Gold prices rose on Monday as the dollar weakened, with uncertainties over the outcome of an upcoming G20 meeting and the future course for Britain's exit from the European Union providing further support for bullion.
Spot gold was up 0.07 percent to $1,223.45 per ounce. U.S. gold futures were up 0.02 percent at $1,223.60 per ounce.
U.S. President Donald Trump and Chinese President Xi Jinping are expected to meet on the sidelines of a G20 summit in Argentina at the end of this week.
Officials from some G20 countries, anxious to see a swift end to the Sino-U.S. trade war, are hopeful but not confident the meeting may yield at least a partial ceasefire.
"We have the G20 meeting coming this weekend and the question is whether the U.S. and China can strike a deal," said Saxo Bank analyst Ole Hansen, adding gold could be set to benefit anyway because he believes the dollar is "coming to the end of its strong phase."
At the same time, investors are keeping a close eye on the latest political developments in Europe. The euro strengthened against the dollar after the European Union and Britain agreed on Sunday to a Brexit deal, and following signs Italy is willing to reach a compromise over its 2019 budget plans.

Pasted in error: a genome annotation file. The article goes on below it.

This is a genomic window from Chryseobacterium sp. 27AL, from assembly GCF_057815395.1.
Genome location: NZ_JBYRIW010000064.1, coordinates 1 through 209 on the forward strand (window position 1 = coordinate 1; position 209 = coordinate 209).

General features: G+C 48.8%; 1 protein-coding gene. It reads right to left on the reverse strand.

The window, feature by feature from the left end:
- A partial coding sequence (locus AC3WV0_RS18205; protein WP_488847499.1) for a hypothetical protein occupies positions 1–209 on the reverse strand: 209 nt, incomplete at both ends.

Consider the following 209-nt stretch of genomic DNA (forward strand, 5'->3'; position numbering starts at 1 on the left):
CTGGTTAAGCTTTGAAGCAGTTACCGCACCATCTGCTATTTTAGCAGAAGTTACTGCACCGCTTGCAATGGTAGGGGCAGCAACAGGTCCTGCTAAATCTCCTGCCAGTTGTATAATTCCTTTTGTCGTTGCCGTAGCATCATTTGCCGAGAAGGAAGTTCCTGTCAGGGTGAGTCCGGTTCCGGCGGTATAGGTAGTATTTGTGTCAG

"Ahead of the G20, we have plenty of uncertainty that is providing some underlying support - Brexit, which now goes to vote in the UK parliament, and the geo-political event on the Black Sea between Russia and Ukraine," Hansen said.
Gold is considered a safe asset in uncertain times. However, analysts have said its direction in the near term will largely be dictated by the dollar's movement. A weaker dollar makes gold more attractive for investors using other currencies to buy the metal.
"The rise in gold this morning is primarily being driven by the decline in the dollar," said Craig Erlam, senior market analyst at OANDA in London.
Among other precious metals, silver climbed 0.34 percent to $14.28 an ounce and platinum rose 0.55 percent to $843.10.
Palladium gained 2.72 percent at $1,149.45 an ounce. Prices fell about 3 percent in the previous session, their biggest one-day percentage decline since Aug. 15.